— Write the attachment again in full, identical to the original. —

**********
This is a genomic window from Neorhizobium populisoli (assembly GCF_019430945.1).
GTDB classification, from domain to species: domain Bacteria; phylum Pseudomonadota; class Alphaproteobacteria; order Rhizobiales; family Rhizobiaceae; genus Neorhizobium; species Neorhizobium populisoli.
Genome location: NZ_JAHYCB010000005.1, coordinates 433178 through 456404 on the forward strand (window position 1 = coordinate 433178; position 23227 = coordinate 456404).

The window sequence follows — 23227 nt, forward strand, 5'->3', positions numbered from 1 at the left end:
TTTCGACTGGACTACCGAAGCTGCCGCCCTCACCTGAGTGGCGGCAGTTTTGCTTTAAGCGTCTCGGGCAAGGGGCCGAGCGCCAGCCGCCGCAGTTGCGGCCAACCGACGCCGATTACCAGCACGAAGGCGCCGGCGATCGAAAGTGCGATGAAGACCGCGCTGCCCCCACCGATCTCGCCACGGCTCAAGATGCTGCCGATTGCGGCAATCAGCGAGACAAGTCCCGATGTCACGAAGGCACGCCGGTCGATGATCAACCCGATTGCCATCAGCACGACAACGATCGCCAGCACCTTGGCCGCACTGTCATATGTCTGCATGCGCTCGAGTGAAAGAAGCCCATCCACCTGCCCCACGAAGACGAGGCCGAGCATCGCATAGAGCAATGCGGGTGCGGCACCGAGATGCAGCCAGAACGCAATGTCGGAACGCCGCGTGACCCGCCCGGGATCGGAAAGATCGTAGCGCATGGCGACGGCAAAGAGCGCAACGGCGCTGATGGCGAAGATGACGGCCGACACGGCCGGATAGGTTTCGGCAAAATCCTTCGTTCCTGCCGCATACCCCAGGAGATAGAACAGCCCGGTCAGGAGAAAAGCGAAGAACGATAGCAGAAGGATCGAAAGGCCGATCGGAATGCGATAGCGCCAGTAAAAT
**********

This is a genomic window from Neorhizobium populisoli (assembly GCF_019430945.1).
GTDB classification, from domain to species: domain Bacteria; phylum Pseudomonadota; class Alphaproteobacteria; order Rhizobiales; family Rhizobiaceae; genus Neorhizobium; species Neorhizobium populisoli.
Genome location: NZ_JAHYCB010000005.1, coordinates 433178 through 456404 on the forward strand (window position 1 = coordinate 433178; position 23227 = coordinate 456404).

The window sequence follows — 23227 nt, forward strand, 5'->3', positions numbered from 1 at the left end:
TTTCGACTGGACTACCGAAGCTGCCGCCCTCACCTGAGTGGCGGCAGTTTTGCTTTAAGCGTCTCGGGCAAGGGGCCGAGCGCCAGCCGCCGCAGTTGCGGCCAACCGACGCCGATTACCAGCACGAAGGCGCCGGCGATCGAAAGTGCGATGAAGACCGCGCTGCCCCCACCGATCTCGCCACGGCTCAAGATGCTGCCGATTGCGGCAATCAGCGAGACAAGTCCCGATGTCACGAAGGCACGCCGGTCGATGATCAACCCGATTGCCATCAGCACGACAACGATCGCCAGCACCTTGGCCGCACTGTCATATGTCTGCATGCGCTCGAGTGAAAGAAGCCCATCCACCTGCCCCACGAAGACGAGGCCGAGCATCGCATAGAGCAATGCGGGTGCGGCACCGAGATGCAGCCAGAACGCAATGTCGGAACGCCGCGTGACCCGCCCGGGATCGGAAAGATCGTAGCGCATGGCGACGGCAAAGAGCGCAACGGCGCTGATGGCGAAGATGACGGCCGACACGGCCGGATAGGTTTCGGCAAAATCCTTCGTTCCTGCCGCATACCCCAGGAGATAGAACAGCCCGGTCAGGAGAAAAGCGAAGAACGATAGCAGAAGGATCGAAAGGCCGATCGGAATGCGATAGCGCCAGTAAAAT